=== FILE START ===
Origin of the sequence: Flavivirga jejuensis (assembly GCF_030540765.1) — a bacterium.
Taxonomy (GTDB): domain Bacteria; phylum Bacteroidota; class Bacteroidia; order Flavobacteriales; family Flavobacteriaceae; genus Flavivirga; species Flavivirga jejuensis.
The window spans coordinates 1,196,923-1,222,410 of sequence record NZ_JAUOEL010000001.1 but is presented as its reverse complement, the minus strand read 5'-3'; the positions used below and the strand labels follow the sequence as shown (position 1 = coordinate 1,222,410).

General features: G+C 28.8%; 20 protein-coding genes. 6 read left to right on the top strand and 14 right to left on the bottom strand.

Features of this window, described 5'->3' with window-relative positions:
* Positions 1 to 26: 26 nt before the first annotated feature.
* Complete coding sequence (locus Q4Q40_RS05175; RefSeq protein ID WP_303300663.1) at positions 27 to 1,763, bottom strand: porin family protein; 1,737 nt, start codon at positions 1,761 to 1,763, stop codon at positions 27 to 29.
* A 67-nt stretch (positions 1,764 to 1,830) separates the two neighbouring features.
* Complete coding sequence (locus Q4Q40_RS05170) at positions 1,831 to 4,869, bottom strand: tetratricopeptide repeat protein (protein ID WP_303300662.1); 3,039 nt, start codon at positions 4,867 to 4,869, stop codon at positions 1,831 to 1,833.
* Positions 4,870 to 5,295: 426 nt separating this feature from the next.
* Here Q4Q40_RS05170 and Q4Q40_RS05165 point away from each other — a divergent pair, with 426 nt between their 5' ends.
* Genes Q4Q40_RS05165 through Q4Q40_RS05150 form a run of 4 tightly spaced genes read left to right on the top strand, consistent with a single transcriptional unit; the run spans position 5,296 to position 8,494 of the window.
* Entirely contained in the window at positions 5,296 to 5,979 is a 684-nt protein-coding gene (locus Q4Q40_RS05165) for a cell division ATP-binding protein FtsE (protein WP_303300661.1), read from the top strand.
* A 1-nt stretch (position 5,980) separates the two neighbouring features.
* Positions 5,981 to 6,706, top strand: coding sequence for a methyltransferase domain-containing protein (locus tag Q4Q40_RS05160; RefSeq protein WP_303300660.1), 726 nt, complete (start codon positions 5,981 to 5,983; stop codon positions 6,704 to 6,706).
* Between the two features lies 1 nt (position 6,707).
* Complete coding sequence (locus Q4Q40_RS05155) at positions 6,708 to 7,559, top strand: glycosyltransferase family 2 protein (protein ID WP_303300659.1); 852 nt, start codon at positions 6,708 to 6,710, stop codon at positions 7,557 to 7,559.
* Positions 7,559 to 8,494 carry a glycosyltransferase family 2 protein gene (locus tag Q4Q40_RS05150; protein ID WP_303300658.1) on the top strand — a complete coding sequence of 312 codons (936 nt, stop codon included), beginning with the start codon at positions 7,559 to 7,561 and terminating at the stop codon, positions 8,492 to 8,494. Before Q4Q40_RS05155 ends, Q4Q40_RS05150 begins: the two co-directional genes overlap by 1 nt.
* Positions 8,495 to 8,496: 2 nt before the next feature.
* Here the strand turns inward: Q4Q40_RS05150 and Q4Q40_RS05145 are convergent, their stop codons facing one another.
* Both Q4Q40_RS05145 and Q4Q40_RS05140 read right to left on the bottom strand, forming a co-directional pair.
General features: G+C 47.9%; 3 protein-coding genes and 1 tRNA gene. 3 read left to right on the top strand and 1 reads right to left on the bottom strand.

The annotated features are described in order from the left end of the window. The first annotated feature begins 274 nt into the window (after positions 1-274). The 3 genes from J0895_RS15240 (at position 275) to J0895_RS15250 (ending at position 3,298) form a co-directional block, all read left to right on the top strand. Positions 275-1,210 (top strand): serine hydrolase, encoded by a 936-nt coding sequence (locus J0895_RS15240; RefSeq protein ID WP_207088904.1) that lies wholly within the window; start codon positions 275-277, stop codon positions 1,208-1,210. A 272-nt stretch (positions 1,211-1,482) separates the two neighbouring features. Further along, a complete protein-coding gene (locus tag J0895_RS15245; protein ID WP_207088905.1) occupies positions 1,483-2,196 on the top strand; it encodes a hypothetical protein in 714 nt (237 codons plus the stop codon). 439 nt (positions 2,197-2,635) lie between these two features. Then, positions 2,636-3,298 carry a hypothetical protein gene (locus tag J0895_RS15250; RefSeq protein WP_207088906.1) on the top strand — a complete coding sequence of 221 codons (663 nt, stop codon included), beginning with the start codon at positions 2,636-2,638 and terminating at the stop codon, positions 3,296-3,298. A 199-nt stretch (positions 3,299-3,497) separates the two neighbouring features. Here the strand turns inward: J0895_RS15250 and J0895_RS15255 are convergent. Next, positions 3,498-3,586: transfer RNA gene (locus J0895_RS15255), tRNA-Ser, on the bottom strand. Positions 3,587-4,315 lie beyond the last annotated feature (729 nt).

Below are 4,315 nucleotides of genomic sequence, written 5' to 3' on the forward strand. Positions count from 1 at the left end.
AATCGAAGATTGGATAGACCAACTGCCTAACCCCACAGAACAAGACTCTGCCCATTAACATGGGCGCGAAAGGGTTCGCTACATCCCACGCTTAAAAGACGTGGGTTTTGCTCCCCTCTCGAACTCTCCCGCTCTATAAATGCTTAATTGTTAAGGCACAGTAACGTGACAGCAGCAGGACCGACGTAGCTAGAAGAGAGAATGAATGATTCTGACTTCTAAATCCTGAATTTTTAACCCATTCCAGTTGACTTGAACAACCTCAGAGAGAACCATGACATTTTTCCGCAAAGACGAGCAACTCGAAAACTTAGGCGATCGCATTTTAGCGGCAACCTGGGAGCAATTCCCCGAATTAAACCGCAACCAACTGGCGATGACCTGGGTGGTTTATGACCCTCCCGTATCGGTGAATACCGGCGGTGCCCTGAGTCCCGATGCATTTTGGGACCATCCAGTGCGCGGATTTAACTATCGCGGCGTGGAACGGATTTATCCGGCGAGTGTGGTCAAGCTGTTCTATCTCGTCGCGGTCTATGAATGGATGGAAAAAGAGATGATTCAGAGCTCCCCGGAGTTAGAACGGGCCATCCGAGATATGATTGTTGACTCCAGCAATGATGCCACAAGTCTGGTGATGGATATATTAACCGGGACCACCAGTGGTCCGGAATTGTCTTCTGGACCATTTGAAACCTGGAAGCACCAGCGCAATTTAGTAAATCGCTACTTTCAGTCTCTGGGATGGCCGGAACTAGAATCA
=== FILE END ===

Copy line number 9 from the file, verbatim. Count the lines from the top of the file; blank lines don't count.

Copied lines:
* Complete coding sequence (locus Q4Q40_RS05170) at positions 1,831 to 4,869, bottom strand: tetratricopeptide repeat protein (protein ID WP_303300662.1); 3,039 nt, start codon at positions 4,867 to 4,869, stop codon at positions 1,831 to 1,833.